This is a bit tricky. "made of" is used when the material the object consists of doesn't change during the process of making it. For example: Chairs are made of wood. while "made from" is used is used when the material is changed dramatically. For example: Paper is made from wood.
However this should test your Deutsch not English.
The noun has a case number and gender. Determiners (der, die, das, ein, eine, ein; dieser, diese, dieses; mein, meine, mein...) and adjectives (klein) that form a group with the noun (Mann, Frau, Kind) have to agree in case, number and gender. They each get the appropriate infection according to their word class.
I’m not sure, if this answers your question. It is a fundamental principle of German grammar.
Determiner adjective noun in nominative singular:
Dieser kleine Mann (masculine).
Diese kleine Frau (feminine).
Dieses kleine Kind (neuter)
Is there a trick to know a word would be masculine, feminine, or neutral?
No, not in general.
You cannot tell the gender of a noun just by looking at it -- in fact, there are even pairs of nouns that are spelled the same but have different gender! For example, der Leiter = the leader, die Leiter = the ladder; der Bauer = the farmer, das Bauer = the birdcage.
Some endings will give you a clue to the gender (e.g. abstract nouns ending in -heit, -keit are feminine: die Freiheit, die Eitelkeit), but in general, you simply have to look up the word in a dictionary and memorise its gender and its plural form (another thing that's impossible to guess in general, and again, there are pairs of words that are spelled the same in the singular but have distinct plural forms, e.g. der Ausdruck "the print-out; the expression" gives die Ausdrucke "the print-outs" and die Ausdrücke "the expressions").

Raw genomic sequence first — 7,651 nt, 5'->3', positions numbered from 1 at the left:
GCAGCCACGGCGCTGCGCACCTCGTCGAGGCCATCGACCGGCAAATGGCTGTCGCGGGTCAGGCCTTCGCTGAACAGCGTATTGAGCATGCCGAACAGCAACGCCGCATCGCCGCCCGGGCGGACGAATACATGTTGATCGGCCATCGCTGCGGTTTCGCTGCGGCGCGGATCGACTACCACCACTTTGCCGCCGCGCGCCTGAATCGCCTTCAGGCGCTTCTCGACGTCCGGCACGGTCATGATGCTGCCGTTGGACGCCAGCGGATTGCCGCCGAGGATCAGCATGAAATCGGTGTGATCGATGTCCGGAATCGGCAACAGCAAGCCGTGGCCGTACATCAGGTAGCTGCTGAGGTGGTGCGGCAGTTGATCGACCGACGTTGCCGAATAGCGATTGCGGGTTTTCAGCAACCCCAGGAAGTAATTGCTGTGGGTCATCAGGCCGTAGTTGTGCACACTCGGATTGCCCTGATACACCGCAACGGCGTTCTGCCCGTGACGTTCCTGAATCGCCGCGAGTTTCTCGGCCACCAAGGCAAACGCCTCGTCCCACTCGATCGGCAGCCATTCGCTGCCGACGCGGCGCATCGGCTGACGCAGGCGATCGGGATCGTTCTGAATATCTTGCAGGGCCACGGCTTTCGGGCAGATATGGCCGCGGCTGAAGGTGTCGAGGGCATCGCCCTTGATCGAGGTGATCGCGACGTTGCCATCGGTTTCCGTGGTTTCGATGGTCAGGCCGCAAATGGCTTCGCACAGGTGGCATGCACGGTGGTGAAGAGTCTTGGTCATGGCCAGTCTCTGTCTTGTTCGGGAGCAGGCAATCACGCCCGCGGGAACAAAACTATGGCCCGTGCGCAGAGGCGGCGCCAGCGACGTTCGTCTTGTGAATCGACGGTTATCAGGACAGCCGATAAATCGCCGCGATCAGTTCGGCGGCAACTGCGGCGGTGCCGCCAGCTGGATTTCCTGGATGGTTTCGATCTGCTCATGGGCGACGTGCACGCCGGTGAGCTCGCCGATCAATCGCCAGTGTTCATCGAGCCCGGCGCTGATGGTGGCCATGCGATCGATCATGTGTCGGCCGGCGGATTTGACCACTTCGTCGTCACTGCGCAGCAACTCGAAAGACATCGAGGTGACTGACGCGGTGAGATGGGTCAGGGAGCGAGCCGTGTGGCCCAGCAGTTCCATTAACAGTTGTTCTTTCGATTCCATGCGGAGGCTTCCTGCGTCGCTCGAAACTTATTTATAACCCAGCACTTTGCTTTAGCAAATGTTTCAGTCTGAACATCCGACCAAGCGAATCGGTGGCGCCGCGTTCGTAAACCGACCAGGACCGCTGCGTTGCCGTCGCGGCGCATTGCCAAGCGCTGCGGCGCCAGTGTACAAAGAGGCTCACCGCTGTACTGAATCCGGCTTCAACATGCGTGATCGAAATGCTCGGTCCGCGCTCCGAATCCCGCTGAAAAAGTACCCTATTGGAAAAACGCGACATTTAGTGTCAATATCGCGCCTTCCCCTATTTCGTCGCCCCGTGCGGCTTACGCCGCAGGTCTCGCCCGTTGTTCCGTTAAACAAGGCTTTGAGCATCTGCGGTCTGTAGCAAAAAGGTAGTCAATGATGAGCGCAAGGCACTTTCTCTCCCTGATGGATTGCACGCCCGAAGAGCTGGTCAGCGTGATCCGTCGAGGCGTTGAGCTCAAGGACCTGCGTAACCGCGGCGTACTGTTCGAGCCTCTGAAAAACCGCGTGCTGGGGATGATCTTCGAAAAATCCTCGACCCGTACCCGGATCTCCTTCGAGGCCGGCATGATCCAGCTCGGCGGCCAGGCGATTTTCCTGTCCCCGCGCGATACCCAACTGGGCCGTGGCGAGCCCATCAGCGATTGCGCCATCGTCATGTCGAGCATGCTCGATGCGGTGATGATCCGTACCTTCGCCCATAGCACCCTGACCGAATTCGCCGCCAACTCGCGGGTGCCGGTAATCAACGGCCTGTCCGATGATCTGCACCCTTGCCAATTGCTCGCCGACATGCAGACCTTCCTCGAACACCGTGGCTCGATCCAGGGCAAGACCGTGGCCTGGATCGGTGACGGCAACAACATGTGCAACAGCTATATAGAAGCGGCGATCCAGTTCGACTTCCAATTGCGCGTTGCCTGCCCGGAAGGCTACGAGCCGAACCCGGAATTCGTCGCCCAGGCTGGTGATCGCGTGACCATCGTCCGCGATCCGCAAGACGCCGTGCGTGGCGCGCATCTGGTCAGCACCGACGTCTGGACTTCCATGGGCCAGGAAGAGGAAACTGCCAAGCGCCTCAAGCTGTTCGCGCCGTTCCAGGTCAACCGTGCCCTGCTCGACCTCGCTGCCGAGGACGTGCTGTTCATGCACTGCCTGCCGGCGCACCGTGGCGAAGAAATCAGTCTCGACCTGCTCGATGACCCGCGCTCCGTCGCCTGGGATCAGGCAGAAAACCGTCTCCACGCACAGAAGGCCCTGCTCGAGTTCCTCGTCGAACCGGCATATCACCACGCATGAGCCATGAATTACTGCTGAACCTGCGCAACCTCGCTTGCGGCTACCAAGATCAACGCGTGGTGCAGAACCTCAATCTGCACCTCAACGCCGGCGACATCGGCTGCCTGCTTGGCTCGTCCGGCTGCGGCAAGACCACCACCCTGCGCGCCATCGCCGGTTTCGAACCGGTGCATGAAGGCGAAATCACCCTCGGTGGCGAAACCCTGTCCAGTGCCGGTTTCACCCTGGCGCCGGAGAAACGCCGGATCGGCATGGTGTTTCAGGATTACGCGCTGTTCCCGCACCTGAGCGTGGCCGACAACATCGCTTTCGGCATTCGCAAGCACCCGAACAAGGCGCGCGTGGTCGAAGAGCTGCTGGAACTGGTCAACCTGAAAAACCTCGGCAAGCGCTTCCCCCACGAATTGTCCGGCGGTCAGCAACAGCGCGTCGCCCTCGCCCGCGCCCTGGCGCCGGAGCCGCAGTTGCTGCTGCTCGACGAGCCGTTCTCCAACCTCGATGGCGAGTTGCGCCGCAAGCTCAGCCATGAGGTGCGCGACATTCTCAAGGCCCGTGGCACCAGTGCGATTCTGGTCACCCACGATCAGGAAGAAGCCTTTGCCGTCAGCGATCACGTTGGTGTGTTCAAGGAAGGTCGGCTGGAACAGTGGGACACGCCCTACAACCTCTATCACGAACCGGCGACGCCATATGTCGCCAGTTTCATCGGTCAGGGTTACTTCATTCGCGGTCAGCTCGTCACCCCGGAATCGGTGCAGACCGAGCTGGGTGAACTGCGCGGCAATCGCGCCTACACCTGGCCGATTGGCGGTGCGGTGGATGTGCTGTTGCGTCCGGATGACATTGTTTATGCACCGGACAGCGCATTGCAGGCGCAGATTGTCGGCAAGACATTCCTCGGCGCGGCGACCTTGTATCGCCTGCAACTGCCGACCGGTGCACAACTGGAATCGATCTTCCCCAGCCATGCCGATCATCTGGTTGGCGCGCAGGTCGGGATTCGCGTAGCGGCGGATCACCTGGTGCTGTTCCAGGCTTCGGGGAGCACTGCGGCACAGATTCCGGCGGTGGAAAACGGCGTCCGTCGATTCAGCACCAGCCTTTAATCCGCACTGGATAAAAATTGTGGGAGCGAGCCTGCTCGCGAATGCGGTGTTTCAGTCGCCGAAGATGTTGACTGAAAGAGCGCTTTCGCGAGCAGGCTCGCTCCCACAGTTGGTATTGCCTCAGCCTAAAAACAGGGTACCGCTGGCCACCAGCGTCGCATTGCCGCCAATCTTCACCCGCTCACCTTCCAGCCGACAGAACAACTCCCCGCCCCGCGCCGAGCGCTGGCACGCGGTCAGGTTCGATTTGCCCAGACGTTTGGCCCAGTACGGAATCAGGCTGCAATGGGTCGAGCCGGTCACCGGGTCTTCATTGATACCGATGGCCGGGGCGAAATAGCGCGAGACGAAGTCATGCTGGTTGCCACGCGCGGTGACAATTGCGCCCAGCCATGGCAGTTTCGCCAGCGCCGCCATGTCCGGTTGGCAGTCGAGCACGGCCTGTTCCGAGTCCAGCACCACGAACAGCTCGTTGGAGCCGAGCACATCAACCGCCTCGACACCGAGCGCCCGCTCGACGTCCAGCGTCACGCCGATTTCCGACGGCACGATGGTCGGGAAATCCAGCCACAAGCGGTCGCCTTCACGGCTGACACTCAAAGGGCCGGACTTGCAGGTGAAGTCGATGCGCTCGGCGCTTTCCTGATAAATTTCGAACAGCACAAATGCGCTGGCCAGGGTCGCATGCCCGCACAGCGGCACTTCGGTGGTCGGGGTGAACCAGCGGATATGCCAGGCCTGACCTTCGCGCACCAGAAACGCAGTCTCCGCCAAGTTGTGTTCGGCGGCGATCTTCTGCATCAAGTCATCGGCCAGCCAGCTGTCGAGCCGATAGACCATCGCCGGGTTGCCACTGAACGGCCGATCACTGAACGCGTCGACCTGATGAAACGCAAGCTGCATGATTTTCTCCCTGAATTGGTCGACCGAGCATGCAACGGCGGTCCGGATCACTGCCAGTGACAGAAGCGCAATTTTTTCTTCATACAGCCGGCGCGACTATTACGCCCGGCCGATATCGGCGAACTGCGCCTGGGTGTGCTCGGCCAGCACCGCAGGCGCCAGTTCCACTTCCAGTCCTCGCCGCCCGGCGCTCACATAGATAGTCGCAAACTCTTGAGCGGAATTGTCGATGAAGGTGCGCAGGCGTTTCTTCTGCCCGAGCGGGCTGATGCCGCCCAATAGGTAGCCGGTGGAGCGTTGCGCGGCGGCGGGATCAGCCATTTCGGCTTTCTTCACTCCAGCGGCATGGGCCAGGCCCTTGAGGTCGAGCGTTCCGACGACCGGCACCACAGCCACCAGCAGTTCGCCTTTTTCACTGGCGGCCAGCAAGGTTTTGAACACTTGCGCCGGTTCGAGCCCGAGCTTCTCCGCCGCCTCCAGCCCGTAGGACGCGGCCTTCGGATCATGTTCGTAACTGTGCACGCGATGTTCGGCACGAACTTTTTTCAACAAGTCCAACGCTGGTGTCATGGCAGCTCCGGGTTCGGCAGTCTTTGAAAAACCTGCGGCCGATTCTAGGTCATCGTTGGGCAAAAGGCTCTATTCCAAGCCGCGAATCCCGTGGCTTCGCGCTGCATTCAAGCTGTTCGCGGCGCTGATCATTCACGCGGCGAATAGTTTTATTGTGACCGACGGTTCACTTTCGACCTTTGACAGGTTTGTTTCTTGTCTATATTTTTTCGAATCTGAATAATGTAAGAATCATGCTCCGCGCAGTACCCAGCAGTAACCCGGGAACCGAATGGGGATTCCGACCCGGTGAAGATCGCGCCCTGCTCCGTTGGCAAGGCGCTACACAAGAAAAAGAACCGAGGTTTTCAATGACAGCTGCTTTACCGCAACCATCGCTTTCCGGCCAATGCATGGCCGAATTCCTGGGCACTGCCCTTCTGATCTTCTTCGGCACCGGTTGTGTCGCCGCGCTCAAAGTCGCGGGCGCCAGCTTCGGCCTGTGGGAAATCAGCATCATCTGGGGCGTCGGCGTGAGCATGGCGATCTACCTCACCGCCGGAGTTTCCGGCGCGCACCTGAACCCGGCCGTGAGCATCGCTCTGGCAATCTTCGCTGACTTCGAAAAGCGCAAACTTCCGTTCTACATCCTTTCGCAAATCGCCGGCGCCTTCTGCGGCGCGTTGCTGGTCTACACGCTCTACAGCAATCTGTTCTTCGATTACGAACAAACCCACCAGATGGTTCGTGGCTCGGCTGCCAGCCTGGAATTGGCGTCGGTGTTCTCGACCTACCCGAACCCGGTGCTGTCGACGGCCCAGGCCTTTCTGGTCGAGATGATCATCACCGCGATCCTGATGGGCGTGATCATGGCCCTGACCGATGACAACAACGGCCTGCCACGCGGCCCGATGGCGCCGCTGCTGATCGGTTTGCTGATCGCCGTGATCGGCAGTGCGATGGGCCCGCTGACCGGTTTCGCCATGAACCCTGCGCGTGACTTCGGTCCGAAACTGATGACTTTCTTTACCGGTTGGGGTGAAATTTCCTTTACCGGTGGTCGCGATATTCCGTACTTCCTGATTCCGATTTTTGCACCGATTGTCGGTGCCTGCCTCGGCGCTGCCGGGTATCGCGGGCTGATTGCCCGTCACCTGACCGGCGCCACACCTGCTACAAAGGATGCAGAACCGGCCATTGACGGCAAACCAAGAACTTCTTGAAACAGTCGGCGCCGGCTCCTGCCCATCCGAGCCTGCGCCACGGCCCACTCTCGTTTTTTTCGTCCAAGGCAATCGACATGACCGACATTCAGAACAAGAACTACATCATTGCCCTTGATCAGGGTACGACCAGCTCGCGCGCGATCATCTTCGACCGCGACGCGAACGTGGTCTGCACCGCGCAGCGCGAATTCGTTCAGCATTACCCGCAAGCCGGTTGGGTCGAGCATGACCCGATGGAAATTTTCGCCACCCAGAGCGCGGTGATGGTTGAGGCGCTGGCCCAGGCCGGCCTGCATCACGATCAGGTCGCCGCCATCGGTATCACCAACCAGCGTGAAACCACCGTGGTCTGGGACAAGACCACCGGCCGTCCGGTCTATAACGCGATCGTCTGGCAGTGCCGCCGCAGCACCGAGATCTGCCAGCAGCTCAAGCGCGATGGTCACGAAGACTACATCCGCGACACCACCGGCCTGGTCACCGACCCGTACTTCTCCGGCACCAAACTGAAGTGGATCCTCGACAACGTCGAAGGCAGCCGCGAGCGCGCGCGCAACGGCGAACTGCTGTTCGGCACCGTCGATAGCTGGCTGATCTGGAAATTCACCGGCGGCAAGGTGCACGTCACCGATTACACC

What makes stuhl (chair) masculine?
Please pay attention to the spelling: the word is Stuhl, with a capital S.
It's masculine because its ancestor, Proto-Germanic *stōlaz, was masculine. Which is also why Old English stōl "chair, seat" was masculine -- but since then, English has lost noun gender and now "stool" has no gender.
There's ultimately no logic behind grammatical gender.
This is quite the same as in English.
This chair is made from wood. (preposition from - no article)
Dieser Stuhl ist aus Holz. (preposition aus - no article)
The definite article would only my included if it refered to a specific wood.
(I choped down a treee.) This chair is made from the wood.
(I habe einen Baum gefällt.) Dieser Stuhl ist aus dem Holz.
Nope. A chair has a back and is lower to sit at a standard height table; a stool generally doesn't have a back (but can) and is taller ... or very short, like a milking stool. No back: stool; with a back and tall: stool; with a back and not tall: chair (even if very short). As mentioned elsewhere in this discussion, stool in English best equates to "der Hocker" in German.
So, knowing that jenes is really rare, can't we say "Diseses Baum", when in English we would mean "THAT tree, that is far from here". We can't use das here, because it refers to object in particular.
You can't say dieser Baum for "THAT tree that is far from here", correct.
You can and should say der Baum. In speech, you would stress the word der to make the meaning "that" instead of "the".
Optionally, you can also say der Baum da (that tree there) or der Baum dort (that tree over there), to make it clearer that it's "that" and not "the".
Similarly, dieser Baum for "this tree" could also be not only der Baum but also der Baum hier "this tree here".
But we have "Dieser" in this sentence, and here (https://www.duolingo.com/comment/1252496/Use-of-Das-vs-Dies-vs-Diese-Nominativ) it is said that 'dieser' == this or that. Is 'dies' the same as 'dieser'?
"First of all, there is no such clear cut difference in German as in English between this and that. In principle, there are the two forms dieses (this) and jenes (that), but Germans pretty much never use "jenes" anymore. We just always use the same."
I figured out that "the same that is always used" is "dieses" and it's declensions, including dieser - am i wrong?